These people wanted to visit Zimbabwe to understand Shona customs and traditions and have palm readings and shell throwing by local traditional healers.

They were willing to spend up to US$20 000 for the visit, but because the cultural expedition, which lasted about 14 days was not well packaged, the tourists agreed to pay an amount of US$4 000.

This is a low hanging fruit that could benefit rural communities directly. But for this to happen in a meaningful and sustainable way, the expeditions ought to be packaged adequately, decent accommodation of world class standard provided, with solar and running water available, in addition to health and safety facilities being within arms’ reach.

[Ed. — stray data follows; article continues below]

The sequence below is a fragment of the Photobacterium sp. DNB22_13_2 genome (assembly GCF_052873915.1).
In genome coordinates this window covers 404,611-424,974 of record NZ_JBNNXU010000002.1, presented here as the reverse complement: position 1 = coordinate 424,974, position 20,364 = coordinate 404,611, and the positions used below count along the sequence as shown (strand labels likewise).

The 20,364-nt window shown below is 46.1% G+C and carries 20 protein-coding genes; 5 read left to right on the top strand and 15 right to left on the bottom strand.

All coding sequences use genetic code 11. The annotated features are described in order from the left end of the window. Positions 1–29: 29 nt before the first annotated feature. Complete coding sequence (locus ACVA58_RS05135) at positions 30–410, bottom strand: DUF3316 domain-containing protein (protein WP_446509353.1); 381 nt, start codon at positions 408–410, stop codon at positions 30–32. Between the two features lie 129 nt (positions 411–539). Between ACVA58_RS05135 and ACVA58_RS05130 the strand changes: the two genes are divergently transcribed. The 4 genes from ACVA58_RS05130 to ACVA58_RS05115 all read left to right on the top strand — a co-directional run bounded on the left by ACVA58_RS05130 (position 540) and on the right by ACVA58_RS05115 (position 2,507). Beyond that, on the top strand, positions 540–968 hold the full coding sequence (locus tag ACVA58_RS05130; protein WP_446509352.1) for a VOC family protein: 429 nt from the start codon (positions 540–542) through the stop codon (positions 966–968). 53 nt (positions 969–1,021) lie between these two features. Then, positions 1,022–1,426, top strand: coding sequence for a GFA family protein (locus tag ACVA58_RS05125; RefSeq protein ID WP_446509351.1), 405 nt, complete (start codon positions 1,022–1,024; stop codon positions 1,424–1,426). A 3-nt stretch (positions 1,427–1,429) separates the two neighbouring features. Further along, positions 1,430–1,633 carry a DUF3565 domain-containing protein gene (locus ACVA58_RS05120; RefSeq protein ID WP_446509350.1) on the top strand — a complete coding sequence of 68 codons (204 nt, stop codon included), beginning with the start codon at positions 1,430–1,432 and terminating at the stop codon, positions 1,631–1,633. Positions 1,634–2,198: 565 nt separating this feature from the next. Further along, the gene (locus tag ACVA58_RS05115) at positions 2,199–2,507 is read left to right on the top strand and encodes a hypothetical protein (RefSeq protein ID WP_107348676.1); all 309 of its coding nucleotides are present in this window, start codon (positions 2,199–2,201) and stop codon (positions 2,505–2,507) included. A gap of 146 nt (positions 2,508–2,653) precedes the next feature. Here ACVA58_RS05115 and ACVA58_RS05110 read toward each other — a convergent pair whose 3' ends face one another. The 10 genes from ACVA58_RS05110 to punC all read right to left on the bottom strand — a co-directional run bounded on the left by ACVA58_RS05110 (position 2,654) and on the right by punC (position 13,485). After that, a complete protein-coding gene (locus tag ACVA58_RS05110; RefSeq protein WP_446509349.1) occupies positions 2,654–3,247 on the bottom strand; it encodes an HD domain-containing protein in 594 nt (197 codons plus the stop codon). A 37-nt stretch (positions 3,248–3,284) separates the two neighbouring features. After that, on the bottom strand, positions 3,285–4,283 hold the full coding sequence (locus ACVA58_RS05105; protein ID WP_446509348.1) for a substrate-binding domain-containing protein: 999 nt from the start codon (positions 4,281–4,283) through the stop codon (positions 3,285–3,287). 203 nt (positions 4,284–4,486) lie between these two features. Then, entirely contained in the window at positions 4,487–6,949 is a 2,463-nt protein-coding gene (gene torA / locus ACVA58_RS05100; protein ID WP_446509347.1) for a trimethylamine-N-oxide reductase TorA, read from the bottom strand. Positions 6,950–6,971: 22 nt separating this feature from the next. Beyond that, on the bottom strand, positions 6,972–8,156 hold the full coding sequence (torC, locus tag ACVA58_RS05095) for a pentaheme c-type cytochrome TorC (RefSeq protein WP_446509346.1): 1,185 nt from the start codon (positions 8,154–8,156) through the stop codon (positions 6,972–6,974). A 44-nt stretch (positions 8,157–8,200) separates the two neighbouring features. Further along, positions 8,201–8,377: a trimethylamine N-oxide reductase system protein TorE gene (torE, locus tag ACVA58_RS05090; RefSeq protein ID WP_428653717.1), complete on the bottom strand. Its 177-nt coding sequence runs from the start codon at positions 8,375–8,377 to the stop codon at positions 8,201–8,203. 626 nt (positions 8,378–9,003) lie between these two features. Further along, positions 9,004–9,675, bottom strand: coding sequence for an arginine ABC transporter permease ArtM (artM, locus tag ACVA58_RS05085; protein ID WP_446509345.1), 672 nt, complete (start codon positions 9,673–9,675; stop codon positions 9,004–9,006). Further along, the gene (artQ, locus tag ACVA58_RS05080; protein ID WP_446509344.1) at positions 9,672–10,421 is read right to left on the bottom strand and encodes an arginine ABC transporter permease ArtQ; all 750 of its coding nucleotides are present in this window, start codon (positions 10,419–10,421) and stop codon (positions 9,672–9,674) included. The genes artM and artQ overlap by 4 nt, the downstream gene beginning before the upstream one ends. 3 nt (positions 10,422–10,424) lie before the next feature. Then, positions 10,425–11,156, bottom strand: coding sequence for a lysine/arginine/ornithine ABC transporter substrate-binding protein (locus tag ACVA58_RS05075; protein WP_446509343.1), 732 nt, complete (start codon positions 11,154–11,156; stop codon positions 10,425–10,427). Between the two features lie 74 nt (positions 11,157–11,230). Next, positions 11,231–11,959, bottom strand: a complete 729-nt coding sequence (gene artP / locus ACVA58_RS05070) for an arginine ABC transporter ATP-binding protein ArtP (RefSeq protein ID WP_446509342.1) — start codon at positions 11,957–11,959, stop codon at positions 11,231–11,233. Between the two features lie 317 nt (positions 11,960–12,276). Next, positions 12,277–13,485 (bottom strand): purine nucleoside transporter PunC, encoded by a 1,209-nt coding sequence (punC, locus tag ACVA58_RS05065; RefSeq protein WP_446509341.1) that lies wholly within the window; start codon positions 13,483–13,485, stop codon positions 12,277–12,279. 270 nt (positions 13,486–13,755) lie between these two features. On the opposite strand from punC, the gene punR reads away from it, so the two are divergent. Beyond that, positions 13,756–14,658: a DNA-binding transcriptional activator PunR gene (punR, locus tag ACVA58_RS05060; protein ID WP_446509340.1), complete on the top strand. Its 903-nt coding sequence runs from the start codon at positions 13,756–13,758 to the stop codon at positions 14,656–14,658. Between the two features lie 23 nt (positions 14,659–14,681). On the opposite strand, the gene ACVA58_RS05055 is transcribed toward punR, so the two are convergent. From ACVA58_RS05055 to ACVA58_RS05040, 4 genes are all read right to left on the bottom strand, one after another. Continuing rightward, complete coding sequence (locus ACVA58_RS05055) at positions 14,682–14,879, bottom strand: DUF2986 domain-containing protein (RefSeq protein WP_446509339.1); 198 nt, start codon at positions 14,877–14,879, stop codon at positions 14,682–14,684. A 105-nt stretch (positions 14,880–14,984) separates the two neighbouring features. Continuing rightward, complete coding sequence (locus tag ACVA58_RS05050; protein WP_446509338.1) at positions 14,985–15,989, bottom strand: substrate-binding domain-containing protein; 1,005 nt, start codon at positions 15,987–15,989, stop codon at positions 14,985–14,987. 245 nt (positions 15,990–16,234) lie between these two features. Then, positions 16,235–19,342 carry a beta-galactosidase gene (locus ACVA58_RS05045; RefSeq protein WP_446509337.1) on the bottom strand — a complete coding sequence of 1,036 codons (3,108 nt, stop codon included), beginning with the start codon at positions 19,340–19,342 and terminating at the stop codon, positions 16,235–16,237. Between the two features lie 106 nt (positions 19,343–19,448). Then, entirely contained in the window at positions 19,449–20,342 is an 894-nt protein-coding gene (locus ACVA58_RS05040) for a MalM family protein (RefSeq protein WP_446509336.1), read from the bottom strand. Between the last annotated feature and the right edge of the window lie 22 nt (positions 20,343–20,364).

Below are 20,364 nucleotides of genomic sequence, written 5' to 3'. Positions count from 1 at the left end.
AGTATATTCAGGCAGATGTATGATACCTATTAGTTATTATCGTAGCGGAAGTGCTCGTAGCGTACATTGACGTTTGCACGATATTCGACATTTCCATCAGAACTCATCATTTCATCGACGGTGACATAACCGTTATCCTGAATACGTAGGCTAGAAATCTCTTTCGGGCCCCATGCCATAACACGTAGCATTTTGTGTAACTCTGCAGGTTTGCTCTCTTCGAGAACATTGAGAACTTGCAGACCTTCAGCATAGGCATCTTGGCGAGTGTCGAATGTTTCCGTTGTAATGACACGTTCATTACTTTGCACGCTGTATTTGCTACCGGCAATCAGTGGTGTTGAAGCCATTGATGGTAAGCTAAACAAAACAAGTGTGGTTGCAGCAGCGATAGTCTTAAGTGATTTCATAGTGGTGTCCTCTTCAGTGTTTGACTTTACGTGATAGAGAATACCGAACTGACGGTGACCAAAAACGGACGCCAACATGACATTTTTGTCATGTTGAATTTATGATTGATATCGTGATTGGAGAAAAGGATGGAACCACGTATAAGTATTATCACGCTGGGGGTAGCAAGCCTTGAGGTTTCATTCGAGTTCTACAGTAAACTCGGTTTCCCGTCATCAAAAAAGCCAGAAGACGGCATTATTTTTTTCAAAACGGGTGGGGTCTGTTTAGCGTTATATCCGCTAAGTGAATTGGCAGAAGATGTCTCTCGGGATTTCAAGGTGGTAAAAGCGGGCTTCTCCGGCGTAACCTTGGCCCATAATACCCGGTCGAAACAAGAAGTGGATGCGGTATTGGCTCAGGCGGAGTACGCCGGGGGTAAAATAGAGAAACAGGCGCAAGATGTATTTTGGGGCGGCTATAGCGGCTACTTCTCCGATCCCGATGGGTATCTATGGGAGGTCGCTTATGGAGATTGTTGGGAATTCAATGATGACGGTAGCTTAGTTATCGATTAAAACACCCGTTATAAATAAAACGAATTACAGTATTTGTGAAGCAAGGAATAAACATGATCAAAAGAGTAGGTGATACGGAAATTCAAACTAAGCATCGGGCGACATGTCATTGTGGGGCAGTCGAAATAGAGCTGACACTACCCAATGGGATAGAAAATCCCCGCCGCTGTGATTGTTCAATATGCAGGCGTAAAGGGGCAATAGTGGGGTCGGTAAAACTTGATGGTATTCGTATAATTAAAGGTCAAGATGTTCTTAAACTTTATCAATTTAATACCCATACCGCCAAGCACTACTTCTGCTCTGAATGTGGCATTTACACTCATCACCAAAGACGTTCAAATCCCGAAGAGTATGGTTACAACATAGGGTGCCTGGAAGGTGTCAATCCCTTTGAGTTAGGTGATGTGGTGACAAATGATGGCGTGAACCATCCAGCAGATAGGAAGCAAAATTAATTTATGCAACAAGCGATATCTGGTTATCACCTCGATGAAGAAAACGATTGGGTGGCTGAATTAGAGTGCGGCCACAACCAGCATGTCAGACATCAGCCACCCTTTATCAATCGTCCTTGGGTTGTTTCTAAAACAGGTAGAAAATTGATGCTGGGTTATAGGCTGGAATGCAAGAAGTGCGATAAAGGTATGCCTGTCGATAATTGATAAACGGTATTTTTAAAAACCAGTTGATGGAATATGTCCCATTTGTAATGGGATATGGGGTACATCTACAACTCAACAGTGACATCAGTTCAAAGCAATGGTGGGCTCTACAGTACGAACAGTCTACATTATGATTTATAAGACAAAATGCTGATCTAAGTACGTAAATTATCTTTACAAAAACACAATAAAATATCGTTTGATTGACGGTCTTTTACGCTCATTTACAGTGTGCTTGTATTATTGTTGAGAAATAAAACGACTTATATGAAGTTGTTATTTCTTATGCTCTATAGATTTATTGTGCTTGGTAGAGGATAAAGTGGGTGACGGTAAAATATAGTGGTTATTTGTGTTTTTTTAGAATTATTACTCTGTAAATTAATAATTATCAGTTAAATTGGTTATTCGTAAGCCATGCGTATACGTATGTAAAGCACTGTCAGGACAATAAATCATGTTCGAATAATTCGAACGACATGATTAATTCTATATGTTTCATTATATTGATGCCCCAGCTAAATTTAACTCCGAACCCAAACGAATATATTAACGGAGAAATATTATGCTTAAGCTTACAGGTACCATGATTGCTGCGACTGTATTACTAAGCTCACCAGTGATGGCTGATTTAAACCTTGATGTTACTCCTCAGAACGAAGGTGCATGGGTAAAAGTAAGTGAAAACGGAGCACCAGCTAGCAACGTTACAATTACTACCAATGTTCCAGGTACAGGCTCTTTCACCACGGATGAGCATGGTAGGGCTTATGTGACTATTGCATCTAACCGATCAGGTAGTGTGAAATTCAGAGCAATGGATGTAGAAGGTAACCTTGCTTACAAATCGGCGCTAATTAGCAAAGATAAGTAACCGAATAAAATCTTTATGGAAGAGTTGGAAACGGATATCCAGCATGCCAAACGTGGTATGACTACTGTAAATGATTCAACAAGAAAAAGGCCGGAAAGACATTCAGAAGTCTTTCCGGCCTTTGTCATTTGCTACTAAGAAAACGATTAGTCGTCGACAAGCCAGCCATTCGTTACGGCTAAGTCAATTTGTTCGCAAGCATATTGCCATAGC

Health, safety important

Besides the fact that health tourism is an independent arm within the broader tourism industry, it is a key imperative that where there are tourism attractions, health facilities ought to be in close proximity.

It is vital the Ministries of Tourism and Health collaborate in ensuring that health facilities of a world class standard are populated throughout the country where there are attractions for local and foreign tourists.

Direct marketing in foreign tourism

There are annual tourism fairs that take place in the United States (US) where tourism players meet to discuss global tourism trends and new product offerings in different locations throughout the world.